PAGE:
A process for producing thermally expanded clay is disclosed in U.S. Pat. No. 2,676,892, for example, and use of vertical kilns or expansion reactors is known for producing expanded glass particles, e.g. as disclosed in U.S. Pat. No. 3,838,998 for making small hollow glass spheres, or in U.S. Pat. Nos. 2,978,339 and 3,030,215 for production of glass particles of which a desired majority (typically 70%) has a single void and an undesirable minority (typically 10%) has a porous structure while another undesirable portion (typically 20%) consists of unexpanded massive glass globules.
Prior art expanded mineral fillers suitable for concrete and the like have one or more of the following defects: the skin of the particles is rough and broken as a consequence of contact with the wall of the kiln during thermal expansion; the internal structure is porous rather than cellular in the sense defined above; mechanical or/and chemical stability under the conditions of use as a filler in concrete mixes is/are insufficient either because the expanded particles have an inherently low structural strength and/or low resistance against the environment typical in concrete mixes, or because the aqueous constituent of the mix will penetrate through the skin or its broken portions into the voids within the expanded particles; further, prior art production methods are costly and/or difficult to control.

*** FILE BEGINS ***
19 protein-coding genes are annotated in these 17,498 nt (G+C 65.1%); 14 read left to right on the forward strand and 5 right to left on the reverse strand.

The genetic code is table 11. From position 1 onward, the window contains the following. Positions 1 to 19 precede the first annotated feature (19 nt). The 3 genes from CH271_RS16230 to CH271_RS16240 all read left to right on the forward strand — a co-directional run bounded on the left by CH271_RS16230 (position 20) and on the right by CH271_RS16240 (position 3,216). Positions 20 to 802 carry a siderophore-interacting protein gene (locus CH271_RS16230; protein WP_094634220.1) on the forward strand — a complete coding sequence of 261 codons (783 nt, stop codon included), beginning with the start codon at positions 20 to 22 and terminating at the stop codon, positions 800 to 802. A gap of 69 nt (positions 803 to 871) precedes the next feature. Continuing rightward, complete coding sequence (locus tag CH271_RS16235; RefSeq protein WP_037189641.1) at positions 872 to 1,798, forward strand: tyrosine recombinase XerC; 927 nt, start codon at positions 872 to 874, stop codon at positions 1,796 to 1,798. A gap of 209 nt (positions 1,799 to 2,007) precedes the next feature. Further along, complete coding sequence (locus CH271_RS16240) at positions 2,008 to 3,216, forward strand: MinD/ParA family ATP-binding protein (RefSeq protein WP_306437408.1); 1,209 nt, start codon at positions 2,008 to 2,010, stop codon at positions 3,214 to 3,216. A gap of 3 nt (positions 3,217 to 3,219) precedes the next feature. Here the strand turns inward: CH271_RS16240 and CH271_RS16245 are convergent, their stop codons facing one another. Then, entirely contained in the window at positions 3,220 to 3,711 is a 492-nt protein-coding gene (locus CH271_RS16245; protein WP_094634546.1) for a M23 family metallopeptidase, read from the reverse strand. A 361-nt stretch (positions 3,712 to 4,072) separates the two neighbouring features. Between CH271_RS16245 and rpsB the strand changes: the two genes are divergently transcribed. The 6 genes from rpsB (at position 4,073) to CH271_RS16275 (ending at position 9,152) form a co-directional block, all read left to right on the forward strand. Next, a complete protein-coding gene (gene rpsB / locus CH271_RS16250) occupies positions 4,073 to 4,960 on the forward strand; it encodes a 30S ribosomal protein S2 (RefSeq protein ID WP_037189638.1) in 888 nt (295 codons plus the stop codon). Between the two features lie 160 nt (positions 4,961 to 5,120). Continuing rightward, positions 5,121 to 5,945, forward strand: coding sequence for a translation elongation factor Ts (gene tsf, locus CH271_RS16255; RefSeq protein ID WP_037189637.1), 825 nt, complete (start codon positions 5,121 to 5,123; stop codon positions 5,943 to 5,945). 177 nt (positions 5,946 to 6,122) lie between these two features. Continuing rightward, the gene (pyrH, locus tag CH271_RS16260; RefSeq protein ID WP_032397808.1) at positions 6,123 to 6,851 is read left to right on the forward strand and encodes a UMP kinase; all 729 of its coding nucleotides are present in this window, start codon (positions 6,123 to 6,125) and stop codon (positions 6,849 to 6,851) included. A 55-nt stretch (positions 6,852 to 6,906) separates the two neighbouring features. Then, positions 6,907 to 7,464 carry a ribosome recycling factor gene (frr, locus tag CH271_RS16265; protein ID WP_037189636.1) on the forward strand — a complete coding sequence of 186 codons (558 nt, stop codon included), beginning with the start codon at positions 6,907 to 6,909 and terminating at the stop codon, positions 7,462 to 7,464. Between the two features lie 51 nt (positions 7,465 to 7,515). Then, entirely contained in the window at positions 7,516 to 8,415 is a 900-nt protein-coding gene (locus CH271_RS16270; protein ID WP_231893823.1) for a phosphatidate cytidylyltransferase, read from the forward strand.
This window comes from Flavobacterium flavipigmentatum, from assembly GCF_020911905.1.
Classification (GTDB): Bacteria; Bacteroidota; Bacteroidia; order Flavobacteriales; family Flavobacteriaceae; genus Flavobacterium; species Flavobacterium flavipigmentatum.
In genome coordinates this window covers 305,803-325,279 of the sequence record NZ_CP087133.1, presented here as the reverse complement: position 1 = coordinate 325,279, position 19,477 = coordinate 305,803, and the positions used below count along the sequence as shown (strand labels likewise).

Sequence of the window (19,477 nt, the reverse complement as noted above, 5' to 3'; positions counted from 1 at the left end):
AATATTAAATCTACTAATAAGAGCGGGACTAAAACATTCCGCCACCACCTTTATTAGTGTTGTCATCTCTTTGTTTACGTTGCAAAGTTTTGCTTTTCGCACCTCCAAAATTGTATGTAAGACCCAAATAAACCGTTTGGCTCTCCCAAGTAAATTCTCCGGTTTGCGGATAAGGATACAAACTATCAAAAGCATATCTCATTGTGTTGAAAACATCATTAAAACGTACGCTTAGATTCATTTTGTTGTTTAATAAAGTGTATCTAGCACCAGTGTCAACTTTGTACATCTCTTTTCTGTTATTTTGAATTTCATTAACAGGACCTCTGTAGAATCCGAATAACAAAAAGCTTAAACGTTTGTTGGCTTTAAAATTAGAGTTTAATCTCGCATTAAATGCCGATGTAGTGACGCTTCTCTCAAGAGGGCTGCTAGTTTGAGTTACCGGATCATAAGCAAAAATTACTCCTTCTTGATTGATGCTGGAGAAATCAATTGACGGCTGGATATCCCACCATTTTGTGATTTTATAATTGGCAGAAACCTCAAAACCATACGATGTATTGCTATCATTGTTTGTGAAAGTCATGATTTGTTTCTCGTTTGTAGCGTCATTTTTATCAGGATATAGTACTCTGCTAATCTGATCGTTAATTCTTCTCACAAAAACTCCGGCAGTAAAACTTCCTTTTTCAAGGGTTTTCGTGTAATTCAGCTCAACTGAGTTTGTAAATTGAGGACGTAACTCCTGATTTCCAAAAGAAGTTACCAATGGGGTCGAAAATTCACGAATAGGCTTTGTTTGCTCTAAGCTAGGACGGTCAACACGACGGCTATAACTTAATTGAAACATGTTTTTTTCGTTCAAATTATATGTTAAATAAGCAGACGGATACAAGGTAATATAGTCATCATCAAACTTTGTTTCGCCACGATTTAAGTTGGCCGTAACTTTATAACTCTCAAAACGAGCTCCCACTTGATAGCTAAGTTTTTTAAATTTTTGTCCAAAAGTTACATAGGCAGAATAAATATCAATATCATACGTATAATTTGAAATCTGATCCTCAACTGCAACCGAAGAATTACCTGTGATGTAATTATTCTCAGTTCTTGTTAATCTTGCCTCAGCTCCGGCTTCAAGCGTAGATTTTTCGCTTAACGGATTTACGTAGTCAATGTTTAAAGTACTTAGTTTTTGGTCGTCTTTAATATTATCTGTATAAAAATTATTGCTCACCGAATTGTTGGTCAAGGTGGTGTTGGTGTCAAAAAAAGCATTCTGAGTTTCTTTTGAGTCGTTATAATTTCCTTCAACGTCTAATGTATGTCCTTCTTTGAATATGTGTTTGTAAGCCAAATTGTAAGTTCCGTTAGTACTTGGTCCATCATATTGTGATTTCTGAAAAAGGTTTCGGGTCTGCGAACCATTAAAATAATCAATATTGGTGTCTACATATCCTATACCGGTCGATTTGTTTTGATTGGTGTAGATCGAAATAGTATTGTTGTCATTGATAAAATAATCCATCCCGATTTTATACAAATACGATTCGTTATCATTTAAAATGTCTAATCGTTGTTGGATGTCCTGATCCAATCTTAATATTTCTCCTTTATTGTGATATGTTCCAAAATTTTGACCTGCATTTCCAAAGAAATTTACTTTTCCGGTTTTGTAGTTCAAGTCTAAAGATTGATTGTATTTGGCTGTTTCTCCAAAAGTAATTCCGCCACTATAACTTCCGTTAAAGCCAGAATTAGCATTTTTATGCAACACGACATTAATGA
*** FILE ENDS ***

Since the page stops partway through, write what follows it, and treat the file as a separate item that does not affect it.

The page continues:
Because of these defects, expanded materials obtained by prior art methods are far from ideal for use as a light-weight sand or gravel constituent of concrete or for other purposes where a generally stable and resistant low-cost light-weight mineral filler is desirable.
Such an improved light-weight material, also termed "expanded pebble material" herein, would be of use to replace, entirely or in part, sand and gravel constituents of concrete mixes, notably for construction purposes or for production of preformed construction elements, such as panels or blocks, and other uses where a substantially decreased specific weight and improved insulation (thermal and acoustic) of a structure or construction would be advantageous.